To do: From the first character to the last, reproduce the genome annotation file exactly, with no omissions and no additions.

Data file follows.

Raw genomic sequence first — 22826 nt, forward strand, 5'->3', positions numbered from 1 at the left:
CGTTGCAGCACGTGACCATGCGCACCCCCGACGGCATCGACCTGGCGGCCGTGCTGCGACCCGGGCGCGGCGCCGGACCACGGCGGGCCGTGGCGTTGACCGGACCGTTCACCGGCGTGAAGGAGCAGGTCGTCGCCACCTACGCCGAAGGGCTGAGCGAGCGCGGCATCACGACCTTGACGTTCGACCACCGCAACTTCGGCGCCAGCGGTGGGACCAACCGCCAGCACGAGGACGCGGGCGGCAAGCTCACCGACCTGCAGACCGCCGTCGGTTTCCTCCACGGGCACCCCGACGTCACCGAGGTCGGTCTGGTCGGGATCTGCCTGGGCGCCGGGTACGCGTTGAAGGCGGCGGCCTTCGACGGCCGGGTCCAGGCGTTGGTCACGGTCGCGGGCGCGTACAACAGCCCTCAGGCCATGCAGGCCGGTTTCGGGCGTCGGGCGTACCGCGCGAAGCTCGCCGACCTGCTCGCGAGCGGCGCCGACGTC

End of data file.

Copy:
Raw genomic sequence first — 22826 nt, forward strand, 5'->3', positions numbered from 1 at the left:
CGTTGCAGCACGTGACCATGCGCACCCCCGACGGCATCGACCTGGCGGCCGTGCTGCGACCCGGGCGCGGCGCCGGACCACGGCGGGCCGTGGCGTTGACCGGACCGTTCACCGGCGTGAAGGAGCAGGTCGTCGCCACCTACGCCGAAGGGCTGAGCGAGCGCGGCATCACGACCTTGACGTTCGACCACCGCAACTTCGGCGCCAGCGGTGGGACCAACCGCCAGCACGAGGACGCGGGCGGCAAGCTCACCGACCTGCAGACCGCCGTCGGTTTCCTCCACGGGCACCCCGACGTCACCGAGGTCGGTCTGGTCGGGATCTGCCTGGGCGCCGGGTACGCGTTGAAGGCGGCGGCCTTCGACGGCCGGGTCCAGGCGTTGGTCACGGTCGCGGGCGCGTACAACAGCCCTCAGGCCATGCAGGCCGGTTTCGGGCGTCGGGCGTACCGCGCGAAGCTCGCCGACCTGCTCGCGAGCGGCGCCGACGTC